ALBRECHT DÜRER (1471 – 1528)
Albrecht Dürer was born in Nurnberg, Germany, and began his training as a draughtsman in the goldsmith's workshop of his father. In 1486, Dürer began a three-year apprenticeship to the painter and woodcut illustrator Michael Wohlgemuth. In 1490 Dürer completed his earliest known painting, a portrait of his father.
During Dürer's years as a journeyman, he completed his first authenticated woodcut, designed several book illustrations, and painted a number of bold landscape watercolors dealing with subjects from the Alps.
While in Venice and perhaps also before he went to Italy, Dürer saw engravings by masters from central Italy. Dürer's secular, allegorical, and frequently self-enamoured paintings of this period are often either adaptations of Italian models or entirely independent creations that breathe the free spirit of the new age of the Renaissance.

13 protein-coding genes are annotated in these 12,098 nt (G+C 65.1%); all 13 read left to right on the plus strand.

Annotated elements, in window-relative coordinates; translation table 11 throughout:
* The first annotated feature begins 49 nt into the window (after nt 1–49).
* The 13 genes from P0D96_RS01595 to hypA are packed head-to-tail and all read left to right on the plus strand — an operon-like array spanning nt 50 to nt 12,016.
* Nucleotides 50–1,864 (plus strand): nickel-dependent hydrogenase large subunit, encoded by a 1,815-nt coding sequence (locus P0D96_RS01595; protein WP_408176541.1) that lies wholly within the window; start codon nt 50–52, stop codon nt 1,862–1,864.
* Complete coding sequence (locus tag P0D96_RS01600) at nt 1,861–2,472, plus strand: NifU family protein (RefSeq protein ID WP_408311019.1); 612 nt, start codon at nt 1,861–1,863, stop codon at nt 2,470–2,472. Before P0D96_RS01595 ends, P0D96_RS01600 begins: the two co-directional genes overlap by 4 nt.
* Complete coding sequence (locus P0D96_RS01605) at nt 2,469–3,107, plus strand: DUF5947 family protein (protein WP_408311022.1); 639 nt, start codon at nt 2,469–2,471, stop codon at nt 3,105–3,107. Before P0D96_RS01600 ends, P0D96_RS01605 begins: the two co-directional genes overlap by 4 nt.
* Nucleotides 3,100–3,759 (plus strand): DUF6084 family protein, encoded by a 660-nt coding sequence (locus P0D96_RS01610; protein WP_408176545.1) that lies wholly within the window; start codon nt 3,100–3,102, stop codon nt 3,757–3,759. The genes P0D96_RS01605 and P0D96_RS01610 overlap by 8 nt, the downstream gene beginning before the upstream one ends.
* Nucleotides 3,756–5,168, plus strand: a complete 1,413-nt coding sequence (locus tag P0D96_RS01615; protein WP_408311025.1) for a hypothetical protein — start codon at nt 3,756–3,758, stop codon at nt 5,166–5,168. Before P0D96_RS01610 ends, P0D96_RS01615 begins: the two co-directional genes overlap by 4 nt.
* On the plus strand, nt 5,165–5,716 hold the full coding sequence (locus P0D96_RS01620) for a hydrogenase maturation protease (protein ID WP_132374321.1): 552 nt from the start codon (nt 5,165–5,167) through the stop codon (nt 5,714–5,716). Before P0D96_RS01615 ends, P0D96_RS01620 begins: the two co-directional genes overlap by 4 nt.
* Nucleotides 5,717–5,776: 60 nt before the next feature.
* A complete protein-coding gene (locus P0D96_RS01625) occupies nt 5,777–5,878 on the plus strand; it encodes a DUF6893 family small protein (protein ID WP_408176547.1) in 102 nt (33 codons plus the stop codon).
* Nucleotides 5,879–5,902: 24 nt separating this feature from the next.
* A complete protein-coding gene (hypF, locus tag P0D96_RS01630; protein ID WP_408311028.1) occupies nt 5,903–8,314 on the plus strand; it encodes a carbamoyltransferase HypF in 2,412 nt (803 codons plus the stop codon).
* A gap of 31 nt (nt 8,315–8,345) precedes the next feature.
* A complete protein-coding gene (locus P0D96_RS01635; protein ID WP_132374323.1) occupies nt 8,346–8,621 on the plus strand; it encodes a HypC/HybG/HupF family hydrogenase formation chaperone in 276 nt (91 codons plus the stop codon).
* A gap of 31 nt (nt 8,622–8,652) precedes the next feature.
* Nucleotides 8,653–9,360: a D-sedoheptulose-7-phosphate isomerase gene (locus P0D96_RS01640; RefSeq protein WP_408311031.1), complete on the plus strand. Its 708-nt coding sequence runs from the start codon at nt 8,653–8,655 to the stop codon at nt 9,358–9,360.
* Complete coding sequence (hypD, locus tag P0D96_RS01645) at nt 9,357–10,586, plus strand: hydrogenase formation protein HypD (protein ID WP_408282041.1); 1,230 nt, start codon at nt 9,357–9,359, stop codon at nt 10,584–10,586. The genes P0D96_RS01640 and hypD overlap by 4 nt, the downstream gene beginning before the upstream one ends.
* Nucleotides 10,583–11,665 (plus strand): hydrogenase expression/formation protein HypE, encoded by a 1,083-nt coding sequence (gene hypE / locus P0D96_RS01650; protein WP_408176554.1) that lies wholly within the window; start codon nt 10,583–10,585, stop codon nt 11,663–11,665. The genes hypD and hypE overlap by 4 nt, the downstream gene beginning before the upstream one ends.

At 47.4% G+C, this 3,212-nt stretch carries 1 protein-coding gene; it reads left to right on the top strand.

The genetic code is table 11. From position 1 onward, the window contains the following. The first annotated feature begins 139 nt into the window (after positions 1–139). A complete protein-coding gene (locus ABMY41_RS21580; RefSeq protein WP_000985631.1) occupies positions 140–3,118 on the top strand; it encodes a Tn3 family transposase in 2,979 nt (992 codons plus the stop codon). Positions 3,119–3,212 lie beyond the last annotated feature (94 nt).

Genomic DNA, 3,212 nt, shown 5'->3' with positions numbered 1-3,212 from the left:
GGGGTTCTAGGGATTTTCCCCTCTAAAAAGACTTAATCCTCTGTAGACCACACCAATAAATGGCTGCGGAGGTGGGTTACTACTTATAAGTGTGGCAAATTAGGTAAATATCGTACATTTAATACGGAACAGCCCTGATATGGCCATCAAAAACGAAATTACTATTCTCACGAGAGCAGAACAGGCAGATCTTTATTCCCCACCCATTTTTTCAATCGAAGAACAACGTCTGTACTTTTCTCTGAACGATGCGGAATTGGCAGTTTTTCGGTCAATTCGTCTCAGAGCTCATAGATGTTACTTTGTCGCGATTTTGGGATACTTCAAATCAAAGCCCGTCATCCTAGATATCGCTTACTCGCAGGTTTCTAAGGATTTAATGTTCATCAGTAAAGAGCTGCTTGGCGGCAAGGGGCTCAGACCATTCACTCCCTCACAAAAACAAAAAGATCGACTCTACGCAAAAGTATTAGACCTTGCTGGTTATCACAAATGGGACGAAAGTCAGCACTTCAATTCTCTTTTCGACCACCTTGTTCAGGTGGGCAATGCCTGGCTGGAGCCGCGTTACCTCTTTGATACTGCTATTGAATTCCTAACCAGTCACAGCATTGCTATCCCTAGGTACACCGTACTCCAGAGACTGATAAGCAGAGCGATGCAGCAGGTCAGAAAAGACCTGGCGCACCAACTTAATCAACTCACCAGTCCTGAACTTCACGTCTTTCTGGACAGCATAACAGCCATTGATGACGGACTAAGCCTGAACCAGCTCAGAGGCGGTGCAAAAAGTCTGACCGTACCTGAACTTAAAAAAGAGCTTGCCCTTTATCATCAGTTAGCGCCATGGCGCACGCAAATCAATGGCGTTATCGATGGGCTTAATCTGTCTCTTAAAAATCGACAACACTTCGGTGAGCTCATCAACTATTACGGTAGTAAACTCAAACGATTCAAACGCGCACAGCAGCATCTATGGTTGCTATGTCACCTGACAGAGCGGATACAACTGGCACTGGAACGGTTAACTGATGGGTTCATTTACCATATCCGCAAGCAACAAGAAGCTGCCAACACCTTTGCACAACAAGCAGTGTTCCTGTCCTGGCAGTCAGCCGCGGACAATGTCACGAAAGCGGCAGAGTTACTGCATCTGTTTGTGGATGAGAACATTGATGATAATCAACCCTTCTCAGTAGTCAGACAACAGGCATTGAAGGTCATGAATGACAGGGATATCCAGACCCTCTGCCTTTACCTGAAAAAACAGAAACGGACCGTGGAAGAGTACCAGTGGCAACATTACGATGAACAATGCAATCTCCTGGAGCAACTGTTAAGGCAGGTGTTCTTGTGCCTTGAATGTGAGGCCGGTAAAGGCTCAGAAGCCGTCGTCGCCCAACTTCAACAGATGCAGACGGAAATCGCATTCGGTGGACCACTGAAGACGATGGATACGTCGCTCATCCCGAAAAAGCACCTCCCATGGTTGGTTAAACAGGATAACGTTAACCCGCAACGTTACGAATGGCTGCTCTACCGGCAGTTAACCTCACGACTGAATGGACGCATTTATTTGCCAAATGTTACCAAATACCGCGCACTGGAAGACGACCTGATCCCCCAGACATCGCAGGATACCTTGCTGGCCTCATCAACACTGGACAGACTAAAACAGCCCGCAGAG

After his second journey to Italy in 1505, Dürer's pictures of men and women from this Venetian period reflect the sweet, soft portrait types especially favored by Bellini. Some of his best master engravings came from this period.
While in Nürnberg in 1512, the Holy Roman emperor Maximilian I enlisted Dürer into his service, and Dürer continued to work mainly for the emperor until 1519. He collaborated with several of the greatest German artists of the day on a set of marginal drawings for the emperor's prayer book, and completed monumental woodcuts made for Maximilian.
In July 1520, Dürer embarked with his wife on a journey through the Netherlands. Dürer's sketchbook contains immensely detailed and realistic drawings. Some paintings that were created either during the journey or about the same time seem spiritually akin to the Netherlands school. By July, the travelers were back in Nürnberg, but Dürer's health had started to decline. He devoted his remaining years mostly to theoretical and scientific writings and illustrations, although several well-known character portraits and some important portrait engravings and woodcuts also date from this period. –